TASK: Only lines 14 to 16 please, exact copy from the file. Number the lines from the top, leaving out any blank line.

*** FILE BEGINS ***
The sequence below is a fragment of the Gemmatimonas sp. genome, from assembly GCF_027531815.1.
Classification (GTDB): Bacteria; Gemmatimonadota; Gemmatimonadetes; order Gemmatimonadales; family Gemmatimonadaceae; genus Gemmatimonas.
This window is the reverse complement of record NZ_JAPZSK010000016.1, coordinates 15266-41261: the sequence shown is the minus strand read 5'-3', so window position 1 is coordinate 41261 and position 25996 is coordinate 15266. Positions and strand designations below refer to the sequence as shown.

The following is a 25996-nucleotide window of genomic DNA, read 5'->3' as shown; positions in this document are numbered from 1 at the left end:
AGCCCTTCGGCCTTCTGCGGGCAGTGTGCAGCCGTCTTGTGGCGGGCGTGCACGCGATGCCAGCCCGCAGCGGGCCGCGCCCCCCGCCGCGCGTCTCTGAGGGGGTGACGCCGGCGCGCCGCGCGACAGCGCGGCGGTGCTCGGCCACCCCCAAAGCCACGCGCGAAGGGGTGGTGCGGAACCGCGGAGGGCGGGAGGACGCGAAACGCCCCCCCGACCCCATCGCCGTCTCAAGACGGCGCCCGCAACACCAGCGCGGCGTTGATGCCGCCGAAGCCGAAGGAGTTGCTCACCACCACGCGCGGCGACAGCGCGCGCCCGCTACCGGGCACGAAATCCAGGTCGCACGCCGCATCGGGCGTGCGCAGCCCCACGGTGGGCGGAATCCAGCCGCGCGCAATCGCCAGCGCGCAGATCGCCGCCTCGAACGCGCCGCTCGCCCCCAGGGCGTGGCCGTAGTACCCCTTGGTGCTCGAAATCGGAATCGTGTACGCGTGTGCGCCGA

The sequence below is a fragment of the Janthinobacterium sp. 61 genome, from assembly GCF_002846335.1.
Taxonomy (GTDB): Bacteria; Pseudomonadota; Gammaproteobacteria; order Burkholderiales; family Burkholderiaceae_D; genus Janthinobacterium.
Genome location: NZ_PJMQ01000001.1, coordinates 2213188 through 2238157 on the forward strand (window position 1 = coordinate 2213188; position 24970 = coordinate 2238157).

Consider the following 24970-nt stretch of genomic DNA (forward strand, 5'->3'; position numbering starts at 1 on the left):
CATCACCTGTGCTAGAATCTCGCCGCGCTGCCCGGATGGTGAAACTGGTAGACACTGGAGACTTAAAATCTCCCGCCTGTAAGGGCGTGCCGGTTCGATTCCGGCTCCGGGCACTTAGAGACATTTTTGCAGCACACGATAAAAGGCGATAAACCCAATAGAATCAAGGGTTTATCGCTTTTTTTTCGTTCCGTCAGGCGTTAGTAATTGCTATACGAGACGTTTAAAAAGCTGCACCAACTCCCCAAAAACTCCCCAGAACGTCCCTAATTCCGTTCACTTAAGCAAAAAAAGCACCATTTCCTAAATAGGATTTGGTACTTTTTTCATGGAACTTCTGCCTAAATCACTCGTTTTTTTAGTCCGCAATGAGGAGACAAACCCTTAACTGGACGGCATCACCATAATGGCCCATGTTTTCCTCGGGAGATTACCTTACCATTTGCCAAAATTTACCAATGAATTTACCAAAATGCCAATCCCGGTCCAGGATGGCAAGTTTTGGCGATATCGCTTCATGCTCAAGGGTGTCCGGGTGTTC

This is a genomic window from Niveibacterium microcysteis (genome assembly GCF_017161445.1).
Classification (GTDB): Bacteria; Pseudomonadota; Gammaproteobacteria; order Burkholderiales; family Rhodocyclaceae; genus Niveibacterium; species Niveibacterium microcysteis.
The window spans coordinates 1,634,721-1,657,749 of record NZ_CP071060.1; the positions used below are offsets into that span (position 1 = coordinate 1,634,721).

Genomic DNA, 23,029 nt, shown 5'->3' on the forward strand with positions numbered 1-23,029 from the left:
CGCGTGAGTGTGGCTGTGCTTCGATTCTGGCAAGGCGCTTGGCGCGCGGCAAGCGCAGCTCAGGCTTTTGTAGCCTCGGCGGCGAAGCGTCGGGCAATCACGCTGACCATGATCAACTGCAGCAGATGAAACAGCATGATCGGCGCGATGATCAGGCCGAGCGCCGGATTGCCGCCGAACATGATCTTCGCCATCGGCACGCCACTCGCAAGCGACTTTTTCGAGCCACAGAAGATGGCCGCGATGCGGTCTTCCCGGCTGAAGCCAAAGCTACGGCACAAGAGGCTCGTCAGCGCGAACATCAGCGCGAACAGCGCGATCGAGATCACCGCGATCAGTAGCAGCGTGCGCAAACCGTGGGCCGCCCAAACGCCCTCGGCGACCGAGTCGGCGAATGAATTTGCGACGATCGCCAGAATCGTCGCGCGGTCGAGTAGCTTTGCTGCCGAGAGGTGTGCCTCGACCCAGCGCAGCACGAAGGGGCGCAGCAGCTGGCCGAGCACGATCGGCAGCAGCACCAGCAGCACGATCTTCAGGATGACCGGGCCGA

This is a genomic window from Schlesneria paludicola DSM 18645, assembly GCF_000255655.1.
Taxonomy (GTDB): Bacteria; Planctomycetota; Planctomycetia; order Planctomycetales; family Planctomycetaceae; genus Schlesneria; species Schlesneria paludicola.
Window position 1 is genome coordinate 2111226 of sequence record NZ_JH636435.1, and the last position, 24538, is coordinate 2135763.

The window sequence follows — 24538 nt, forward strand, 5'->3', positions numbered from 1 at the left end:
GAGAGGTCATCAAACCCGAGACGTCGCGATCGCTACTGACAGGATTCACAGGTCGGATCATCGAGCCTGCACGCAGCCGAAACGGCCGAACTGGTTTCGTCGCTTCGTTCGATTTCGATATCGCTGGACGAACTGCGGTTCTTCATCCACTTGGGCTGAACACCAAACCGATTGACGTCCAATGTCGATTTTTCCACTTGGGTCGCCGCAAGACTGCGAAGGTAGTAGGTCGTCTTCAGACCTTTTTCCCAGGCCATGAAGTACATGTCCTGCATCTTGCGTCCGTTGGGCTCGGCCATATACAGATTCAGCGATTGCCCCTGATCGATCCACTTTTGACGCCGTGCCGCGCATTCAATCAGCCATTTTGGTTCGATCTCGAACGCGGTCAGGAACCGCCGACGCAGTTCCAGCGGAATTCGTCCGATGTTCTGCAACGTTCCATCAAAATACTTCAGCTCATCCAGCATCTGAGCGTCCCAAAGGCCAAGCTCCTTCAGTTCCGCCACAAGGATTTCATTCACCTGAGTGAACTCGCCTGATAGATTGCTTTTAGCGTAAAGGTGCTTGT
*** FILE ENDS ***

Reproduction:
Genomic DNA, 23,029 nt, shown 5'->3' on the forward strand with positions numbered 1-23,029 from the left:
CGCGTGAGTGTGGCTGTGCTTCGATTCTGGCAAGGCGCTTGGCGCGCGGCAAGCGCAGCTCAGGCTTTTGTAGCCTCGGCGGCGAAGCGTCGGGCAATCACGCTGACCATGATCAACTGCAGCAGATGAAACAGCATGATCGGCGCGATGATCAGGCCGAGCGCCGGATTGCCGCCGAACATGATCTTCGCCATCGGCACGCCACTCGCAAGCGACTTTTTCGAGCCACAGAAGATGGCCGCGATGCGGTCTTCCCGGCTGAAGCCAAAGCTACGGCACAAGAGGCTCGTCAGCGCGAACATCAGCGCGAACAGCGCGATCGAGATCACCGCGATCAGTAGCAGCGTGCGCAAACCGTGGGCCGCCCAAACGCCCTCGGCGACCGAGTCGGCGAATGAATTTGCGACGATCGCCAGAATCGTCGCGCGGTCGAGTAGCTTTGCTGCCGAGAGGTGTGCCTCGACCCAGCGCAGCACGAAGGGGCGCAGCAGCTGGCCGAGCACGATCGGCAGCAGCACCAGCAGCACGATCTTCAGGATGACCGGGCCGA

This is a genomic window from Schlesneria paludicola DSM 18645, assembly GCF_000255655.1.